If you are considering divorce, you may have heard that mediation or arbitration could be quicker, more private and less adversarial. That may be true – or it might not be, depending on your circumstances.
One reason people may be interested in mediation or arbitration is time savings. Currently, Connecticut’s family courts are backed up, so it could take as long as 24-36 months to schedule a divorce trial. Mediation and arbitration utilize private neutral parties who are much easier to schedule with.
A lot of people jump at the chance to use these alternative dispute resolution methods instead of going to court, and it is best practice to negotiate as many issues in a divorce as you can. However, it is crucial to use mediation and arbitration strategically. This means understanding their benefits and limitations.
In mediation, you, your divorcing spouse and a neutral third party (the mediator) sit down to discuss your issues and come to a shared resolution.
There is no judge to rule on each issue. The mediator helps you and your spouse communicate effectively, spot the crux of each issue, and negotiate a resolution that you both can live with.
Mediation is not a part of the public record like a divorce trial is. It is not an adversarial process with a winner and a loser. Instead, it is a facilitated negotiation that ideally leads to a separation agreement that you can present to the family court. The court will then issue a final divorce decree.
Some benefits of divorce mediation include:
- Mediation is voluntary, so you can control the process. You can get legal advice from an attorney familiar with the mediation process, although your attorney will generally not be present at the mediation.
- If you can’t come to an agreement in mediation, you can still go to arbitration or court. Mediation is confidential, so whatever positions you reveal during the process cannot be used as evidence in subsequent proceedings.
- Mediation is less expensive and stressful than courtroom litigation.
On the downside, mediation is not as rigorous as either arbitration or court. In court, there is a legally enforceable process called “discovery” where you find out the details of your opponent’s case. It is how you find out your spouse’s exact income, assets and liabilities, for example. In mediation, the discovery process is limited. If you cannot rely on your divorcing spouse to be honest and forthcoming, it is often best to make sure you have gathered sufficient information before you engage in mediation.
An additional downside is that mediation is voluntary – so you may not reach a resolution. If you do not, you are back at the starting gate.
Also, if you do not file your divorce before attempting mediation, you will not benefit from the automatic orders that go into effect upon filing. These orders prohibit, for example, wasting of the marital estate, making significant changes to child custody arrangements, changing your will, canceling your insurance or denying the other party the use of the family home during the course of the divorce.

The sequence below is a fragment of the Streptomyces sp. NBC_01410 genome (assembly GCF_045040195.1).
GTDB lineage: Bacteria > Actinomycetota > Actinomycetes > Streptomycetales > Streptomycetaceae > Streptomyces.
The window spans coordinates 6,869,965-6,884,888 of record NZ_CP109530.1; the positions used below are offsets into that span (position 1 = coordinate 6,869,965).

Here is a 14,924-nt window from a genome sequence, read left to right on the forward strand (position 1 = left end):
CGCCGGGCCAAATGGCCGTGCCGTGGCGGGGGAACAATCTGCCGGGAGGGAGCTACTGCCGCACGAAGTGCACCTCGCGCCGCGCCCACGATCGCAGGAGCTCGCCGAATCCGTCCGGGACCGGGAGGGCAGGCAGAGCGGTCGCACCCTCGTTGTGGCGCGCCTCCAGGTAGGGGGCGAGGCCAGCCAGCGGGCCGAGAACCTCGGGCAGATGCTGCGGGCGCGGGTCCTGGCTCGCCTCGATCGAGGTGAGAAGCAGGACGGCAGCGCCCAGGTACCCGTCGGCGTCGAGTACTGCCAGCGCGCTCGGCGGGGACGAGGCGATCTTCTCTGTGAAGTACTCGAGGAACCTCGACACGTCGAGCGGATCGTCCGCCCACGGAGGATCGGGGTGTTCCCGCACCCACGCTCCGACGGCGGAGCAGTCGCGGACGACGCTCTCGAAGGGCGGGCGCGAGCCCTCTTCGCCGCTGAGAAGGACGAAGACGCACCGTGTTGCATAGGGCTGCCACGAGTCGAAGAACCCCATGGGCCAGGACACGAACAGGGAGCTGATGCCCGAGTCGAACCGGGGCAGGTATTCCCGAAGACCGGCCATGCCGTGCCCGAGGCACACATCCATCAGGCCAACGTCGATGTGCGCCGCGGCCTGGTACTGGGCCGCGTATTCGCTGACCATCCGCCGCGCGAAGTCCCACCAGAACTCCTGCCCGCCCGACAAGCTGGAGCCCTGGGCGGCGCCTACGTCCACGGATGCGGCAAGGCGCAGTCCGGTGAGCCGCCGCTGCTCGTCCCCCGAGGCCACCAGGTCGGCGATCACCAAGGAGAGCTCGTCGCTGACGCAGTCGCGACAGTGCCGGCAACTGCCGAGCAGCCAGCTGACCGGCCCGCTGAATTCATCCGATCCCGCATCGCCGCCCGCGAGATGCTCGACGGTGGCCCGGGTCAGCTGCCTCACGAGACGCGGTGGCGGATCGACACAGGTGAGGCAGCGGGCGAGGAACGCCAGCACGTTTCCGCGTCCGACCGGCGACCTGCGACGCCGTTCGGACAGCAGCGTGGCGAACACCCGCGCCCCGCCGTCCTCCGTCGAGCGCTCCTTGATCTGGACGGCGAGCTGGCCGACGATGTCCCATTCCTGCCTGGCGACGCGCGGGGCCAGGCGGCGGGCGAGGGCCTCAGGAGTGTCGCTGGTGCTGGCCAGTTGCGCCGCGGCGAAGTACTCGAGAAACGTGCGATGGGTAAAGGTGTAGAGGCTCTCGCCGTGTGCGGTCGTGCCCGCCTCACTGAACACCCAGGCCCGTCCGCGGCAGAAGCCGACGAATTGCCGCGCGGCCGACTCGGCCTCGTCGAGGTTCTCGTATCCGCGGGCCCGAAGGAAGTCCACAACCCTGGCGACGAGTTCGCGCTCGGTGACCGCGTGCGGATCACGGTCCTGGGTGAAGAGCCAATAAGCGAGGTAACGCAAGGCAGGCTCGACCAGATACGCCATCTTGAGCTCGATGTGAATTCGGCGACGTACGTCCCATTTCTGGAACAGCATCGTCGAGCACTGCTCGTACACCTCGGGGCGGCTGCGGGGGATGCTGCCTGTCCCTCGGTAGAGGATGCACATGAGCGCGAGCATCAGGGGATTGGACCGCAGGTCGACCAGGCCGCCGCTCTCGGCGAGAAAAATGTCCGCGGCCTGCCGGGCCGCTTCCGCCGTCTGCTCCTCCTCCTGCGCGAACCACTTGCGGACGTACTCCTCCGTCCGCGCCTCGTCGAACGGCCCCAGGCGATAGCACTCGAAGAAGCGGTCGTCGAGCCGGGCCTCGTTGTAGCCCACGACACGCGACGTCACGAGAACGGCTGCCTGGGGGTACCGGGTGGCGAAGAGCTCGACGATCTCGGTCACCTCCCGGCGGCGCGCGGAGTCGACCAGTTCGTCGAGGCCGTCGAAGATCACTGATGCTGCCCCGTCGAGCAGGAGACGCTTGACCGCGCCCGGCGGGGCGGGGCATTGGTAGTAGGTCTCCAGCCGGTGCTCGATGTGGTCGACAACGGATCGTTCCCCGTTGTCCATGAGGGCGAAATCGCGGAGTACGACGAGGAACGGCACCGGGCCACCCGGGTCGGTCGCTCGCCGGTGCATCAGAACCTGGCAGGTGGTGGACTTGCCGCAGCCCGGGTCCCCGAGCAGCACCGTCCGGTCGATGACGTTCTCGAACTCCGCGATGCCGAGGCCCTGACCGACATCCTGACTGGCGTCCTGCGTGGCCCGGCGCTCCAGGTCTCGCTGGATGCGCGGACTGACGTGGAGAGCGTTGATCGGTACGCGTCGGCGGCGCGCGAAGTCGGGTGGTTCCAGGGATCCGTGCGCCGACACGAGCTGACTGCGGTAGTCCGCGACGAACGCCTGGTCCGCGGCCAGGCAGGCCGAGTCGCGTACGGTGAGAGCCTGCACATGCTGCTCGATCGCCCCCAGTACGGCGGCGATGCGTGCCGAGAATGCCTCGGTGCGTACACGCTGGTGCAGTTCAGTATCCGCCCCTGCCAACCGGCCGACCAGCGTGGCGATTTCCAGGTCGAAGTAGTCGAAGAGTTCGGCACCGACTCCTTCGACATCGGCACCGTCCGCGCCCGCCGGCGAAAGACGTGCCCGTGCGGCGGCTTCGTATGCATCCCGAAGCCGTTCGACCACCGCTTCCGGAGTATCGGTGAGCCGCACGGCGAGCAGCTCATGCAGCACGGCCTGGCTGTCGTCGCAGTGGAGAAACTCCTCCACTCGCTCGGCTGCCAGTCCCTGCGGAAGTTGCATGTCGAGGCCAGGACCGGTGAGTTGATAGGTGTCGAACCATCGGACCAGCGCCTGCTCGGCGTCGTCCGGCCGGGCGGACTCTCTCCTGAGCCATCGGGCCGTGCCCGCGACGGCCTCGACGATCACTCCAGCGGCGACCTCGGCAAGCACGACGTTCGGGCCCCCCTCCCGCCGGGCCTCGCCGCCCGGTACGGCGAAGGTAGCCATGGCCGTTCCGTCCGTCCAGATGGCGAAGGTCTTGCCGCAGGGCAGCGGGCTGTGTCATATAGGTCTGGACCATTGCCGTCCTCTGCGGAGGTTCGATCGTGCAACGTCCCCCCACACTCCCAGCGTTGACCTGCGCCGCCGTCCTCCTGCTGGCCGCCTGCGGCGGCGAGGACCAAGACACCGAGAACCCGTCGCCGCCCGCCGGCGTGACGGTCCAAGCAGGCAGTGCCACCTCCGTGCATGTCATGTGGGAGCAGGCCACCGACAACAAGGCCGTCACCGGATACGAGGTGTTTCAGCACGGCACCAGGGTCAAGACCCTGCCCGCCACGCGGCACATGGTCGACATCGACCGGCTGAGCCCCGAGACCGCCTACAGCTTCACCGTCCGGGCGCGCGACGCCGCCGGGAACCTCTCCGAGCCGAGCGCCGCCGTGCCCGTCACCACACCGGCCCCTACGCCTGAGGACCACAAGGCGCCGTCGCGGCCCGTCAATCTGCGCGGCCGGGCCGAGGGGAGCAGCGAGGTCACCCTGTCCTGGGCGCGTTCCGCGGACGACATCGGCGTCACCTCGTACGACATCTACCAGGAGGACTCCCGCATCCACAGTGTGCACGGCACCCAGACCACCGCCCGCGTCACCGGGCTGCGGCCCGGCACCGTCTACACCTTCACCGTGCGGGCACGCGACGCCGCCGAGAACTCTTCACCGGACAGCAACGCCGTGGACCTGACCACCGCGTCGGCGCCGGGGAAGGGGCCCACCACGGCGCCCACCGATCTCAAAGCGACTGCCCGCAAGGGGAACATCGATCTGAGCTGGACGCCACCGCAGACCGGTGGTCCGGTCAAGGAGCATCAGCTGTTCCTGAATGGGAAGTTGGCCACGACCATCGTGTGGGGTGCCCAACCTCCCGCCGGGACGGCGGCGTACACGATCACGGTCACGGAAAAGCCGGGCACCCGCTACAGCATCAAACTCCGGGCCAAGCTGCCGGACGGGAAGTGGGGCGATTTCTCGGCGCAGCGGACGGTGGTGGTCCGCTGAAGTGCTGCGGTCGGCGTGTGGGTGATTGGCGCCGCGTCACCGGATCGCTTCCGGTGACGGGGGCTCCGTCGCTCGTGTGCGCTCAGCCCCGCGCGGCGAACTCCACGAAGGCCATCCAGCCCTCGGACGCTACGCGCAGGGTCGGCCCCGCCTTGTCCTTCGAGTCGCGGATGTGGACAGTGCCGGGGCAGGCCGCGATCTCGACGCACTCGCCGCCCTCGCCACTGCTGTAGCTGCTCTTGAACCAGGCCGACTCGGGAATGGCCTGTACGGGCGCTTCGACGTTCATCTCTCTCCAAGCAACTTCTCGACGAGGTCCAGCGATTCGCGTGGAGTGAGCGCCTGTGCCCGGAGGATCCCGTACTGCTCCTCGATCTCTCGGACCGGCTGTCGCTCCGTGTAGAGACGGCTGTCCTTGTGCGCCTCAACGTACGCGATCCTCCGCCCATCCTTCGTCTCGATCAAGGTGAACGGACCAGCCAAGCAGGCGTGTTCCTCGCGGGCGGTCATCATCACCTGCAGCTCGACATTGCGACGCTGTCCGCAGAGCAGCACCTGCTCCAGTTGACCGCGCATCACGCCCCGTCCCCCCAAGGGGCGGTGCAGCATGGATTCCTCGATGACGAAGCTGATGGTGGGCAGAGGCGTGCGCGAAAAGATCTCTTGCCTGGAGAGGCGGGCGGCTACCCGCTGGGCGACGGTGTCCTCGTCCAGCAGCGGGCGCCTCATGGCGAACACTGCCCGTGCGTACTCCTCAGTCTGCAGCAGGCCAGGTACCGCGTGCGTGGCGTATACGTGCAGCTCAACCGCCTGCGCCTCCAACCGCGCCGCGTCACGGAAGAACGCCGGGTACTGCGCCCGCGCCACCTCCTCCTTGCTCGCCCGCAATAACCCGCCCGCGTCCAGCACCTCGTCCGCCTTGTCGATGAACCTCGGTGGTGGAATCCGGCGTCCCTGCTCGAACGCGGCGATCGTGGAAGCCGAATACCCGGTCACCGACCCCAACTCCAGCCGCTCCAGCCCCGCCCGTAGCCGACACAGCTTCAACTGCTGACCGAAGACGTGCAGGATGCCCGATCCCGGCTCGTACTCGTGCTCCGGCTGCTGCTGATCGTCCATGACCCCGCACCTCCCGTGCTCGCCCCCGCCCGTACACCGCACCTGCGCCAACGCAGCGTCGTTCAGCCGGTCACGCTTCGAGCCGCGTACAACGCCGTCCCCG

These orders are important, so you should file for divorce before you attempt mediation or arbitration.
Finally, mediators are often non-lawyers. The separation agreement they help you negotiate will not be professionally drafted by an attorney. In some cases, these agreements have not followed Connecticut law. You should consider hiring counsel to review your agreement before you present it to the court.
An arbitrator is a private judge. Arbitration is much like going to court, but less formal. You and your spouse will agree on an arbitrator, who is a neutral third party, and on what issues will be decided.
Your lawyer will present your case, much as would happen in court. The other side will present their case. The arbitrator will consider all the evidence and issue a ruling on each issue.
This ruling can include some options a court might not have to offer. The arbitrator’s ruling is binding, which means it generally cannot be appealed.
On the plus side, arbitration can be scheduled quickly, there is more control over the outcome, and it is confidential, not part of the public record.
On the other hand, an arbitrator might not come to the conclusion you hoped for. When this happens, you may be stuck with an erroneous or mistaken decision with only a limited chance to appeal.
Use Mediation And Arbitration Strategically
Mediation and arbitration may both offer attractive alternatives to courtroom hearings, but it is important to remember their downsides. These are not one-size-fits-all methods of dispute resolution. In many cases, you can use mediation or arbitration to resolve some issues and take others to the courtroom, as needed.
At Needle | Cuda, we have significant experience in divorce and family law mediation and arbitration, and we can help you determine if one or both of these methods could work in your case.
The answer is intended to be for informational purposes only. It should not be relied on as legal advice, nor construed as a form of attorney-client relationship.
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